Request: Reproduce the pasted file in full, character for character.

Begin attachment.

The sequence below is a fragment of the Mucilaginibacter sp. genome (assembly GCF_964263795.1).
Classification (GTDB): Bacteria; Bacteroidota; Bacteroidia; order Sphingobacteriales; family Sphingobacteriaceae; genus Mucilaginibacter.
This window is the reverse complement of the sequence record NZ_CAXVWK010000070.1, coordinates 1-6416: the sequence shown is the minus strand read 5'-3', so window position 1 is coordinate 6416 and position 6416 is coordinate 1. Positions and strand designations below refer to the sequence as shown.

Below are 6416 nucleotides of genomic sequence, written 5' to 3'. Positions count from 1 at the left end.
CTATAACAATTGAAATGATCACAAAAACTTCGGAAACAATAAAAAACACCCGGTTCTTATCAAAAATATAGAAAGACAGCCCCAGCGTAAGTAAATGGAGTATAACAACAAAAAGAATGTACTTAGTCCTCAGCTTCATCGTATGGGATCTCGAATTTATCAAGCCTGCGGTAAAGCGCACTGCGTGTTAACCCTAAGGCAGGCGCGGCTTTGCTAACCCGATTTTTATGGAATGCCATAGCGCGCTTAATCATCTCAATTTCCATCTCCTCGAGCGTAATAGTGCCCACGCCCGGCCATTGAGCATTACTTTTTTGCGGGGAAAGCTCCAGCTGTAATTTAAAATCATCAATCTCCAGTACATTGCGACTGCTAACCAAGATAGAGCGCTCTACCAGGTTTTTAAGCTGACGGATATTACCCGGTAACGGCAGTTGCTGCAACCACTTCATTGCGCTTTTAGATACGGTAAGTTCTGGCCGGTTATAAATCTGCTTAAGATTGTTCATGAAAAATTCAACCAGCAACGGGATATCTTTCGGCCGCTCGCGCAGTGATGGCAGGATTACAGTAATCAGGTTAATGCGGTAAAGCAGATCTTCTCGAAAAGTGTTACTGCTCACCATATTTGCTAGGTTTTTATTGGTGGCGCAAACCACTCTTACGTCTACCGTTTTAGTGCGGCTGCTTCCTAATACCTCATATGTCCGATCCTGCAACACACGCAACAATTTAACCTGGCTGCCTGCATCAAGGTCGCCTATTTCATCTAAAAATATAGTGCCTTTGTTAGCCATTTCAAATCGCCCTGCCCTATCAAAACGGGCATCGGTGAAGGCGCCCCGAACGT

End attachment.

The sequence below is a fragment of the Mucilaginibacter sp. genome (assembly GCF_964263795.1).
Classification (GTDB): Bacteria; Bacteroidota; Bacteroidia; order Sphingobacteriales; family Sphingobacteriaceae; genus Mucilaginibacter.
This window is the reverse complement of the sequence record NZ_CAXVWK010000070.1, coordinates 1-6416: the sequence shown is the minus strand read 5'-3', so window position 1 is coordinate 6416 and position 6416 is coordinate 1. Positions and strand designations below refer to the sequence as shown.

Below are 6416 nucleotides of genomic sequence, written 5' to 3'. Positions count from 1 at the left end.
CTATAACAATTGAAATGATCACAAAAACTTCGGAAACAATAAAAAACACCCGGTTCTTATCAAAAATATAGAAAGACAGCCCCAGCGTAAGTAAATGGAGTATAACAACAAAAAGAATGTACTTAGTCCTCAGCTTCATCGTATGGGATCTCGAATTTATCAAGCCTGCGGTAAAGCGCACTGCGTGTTAACCCTAAGGCAGGCGCGGCTTTGCTAACCCGATTTTTATGGAATGCCATAGCGCGCTTAATCATCTCAATTTCCATCTCCTCGAGCGTAATAGTGCCCACGCCCGGCCATTGAGCATTACTTTTTTGCGGGGAAAGCTCCAGCTGTAATTTAAAATCATCAATCTCCAGTACATTGCGACTGCTAACCAAGATAGAGCGCTCTACCAGGTTTTTAAGCTGACGGATATTACCCGGTAACGGCAGTTGCTGCAACCACTTCATTGCGCTTTTAGATACGGTAAGTTCTGGCCGGTTATAAATCTGCTTAAGATTGTTCATGAAAAATTCAACCAGCAACGGGATATCTTTCGGCCGCTCGCGCAGTGATGGCAGGATTACAGTAATCAGGTTAATGCGGTAAAGCAGATCTTCTCGAAAAGTGTTACTGCTCACCATATTTGCTAGGTTTTTATTGGTGGCGCAAACCACTCTTACGTCTACCGTTTTAGTGCGGCTGCTTCCTAATACCTCATATGTCCGATCCTGCAACACACGCAACAATTTAACCTGGCTGCCTGCATCAAGGTCGCCTATTTCATCTAAAAATATAGTGCCTTTGTTAGCCATTTCAAATCGCCCTGCCCTATCAAAACGGGCATCGGTGAAGGCGCCCCGAACGT